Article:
Wednesday, April 21, 2010

Quick Thoughts on John Hillcoat's The Proposition

It's been a while since I've posted anything on I offer up these random thoughts I had while watching The Proposition today on HD OnDemand.  It appears that the film will be on through the end of the month and into May. Check it out if you haven't seen it back to more boring Education classes...

John Hillcoat’s down under western The Proposition shares a lot in common with the novels of Cormac McCarthy. Both artists are interested in the stark, uncompromising – almost primitive – way violence affects their characters (and their viewers/readers); both artists are interested in placing this violence in the realm of the western; and both of these artists succeed at taking a genre that is wholly American – traditionally easily digestible and altogether satisfying because of the tidiness the genre lends itself to – and turning it into something more existential and ambiguous. It’s no wonder Hillcoat went on to make McCarthy’s The Road in 2009, because watching The Proposition one cannot help but think of not just the brusque violence found in McCarthy’s Blood Meridian or The Crossing, but the mood of McCarthy is evident here, too. The Proposition is a film that deserves mention next to McCarthy’s novels as that kind of film that can evoke what the great American author so often accomplishes (especially with “The Border Trilogy”): a kind of assaying of violence in the west as seen through a mythological lens.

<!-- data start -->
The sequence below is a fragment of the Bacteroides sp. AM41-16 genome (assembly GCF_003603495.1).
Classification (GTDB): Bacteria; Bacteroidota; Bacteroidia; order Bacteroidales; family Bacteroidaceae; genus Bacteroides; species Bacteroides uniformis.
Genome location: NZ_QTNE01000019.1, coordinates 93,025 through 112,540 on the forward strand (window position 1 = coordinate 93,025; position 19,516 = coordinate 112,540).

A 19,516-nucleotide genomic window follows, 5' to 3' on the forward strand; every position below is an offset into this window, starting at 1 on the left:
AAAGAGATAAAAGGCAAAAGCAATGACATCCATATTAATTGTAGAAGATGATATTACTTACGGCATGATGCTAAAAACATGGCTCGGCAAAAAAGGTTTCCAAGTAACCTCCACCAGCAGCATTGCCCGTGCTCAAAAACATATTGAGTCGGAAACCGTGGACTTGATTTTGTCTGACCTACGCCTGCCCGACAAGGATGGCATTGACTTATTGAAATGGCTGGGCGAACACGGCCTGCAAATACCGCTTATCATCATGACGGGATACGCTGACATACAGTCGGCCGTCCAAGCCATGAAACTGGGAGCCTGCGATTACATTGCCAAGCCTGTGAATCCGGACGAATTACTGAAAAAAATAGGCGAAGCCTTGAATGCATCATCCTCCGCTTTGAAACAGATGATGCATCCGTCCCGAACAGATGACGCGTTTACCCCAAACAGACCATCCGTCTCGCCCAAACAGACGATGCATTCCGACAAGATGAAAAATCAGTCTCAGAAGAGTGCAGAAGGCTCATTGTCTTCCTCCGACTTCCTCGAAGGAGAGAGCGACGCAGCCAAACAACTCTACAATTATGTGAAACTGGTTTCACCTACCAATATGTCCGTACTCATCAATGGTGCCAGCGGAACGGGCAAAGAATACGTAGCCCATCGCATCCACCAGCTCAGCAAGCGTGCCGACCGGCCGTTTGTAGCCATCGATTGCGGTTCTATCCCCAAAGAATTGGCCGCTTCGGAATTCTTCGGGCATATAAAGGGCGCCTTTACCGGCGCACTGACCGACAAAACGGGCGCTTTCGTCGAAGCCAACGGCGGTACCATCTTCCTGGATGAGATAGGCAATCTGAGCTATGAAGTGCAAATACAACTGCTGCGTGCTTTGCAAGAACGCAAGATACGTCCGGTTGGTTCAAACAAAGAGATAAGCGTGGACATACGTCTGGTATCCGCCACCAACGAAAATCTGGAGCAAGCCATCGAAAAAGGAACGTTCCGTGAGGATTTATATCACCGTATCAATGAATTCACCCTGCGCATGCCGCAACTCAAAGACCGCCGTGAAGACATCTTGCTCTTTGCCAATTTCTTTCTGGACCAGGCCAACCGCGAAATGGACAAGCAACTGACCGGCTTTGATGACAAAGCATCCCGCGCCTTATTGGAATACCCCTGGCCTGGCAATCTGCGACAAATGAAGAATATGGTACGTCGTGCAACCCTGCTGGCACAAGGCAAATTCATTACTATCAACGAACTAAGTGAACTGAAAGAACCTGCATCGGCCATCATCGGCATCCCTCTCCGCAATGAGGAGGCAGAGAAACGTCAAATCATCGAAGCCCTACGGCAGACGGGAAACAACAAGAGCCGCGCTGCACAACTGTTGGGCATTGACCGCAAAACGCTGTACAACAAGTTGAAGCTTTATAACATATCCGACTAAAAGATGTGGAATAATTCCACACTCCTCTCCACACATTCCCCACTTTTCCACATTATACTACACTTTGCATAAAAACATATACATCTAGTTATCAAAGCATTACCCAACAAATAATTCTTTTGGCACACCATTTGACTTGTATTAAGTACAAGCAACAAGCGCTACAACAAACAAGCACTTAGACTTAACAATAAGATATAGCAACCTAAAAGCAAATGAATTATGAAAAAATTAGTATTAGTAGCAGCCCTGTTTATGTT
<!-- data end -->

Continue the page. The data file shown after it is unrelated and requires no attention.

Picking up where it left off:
The Proposition’s violence is juxtaposed with the beautiful and vast Australian backdrop (almost too big for cinematographer Benoit Delhomme’s camera) and the punk-country western music by Nick Cave (who also wrote the screenplay) fits in perfectly with the kind of anarchistic and unpredictable nature of the violence and the kind of spirit the film emits. The cast is superb here as Guy Pierce and Danny Houston have never been better, and the always reliable vest Emily Watson and Ray Winstone really make the final moments of horror palpable. The film is beautiful to look at (except for when that beauty is interrupted, and sometime splattered, with the film’s austere violence); the music, especially that haunting opening song, is appropriate in evoking the appropriate mood of this alien western; the performances are all top notch; and most amazing is Hillcoat’s ability to take the western genre, make it violent and brutal, and turn it into an experience that is akin to reading a McCarthy novel. That is about the highest praise I think one can bestow on this film.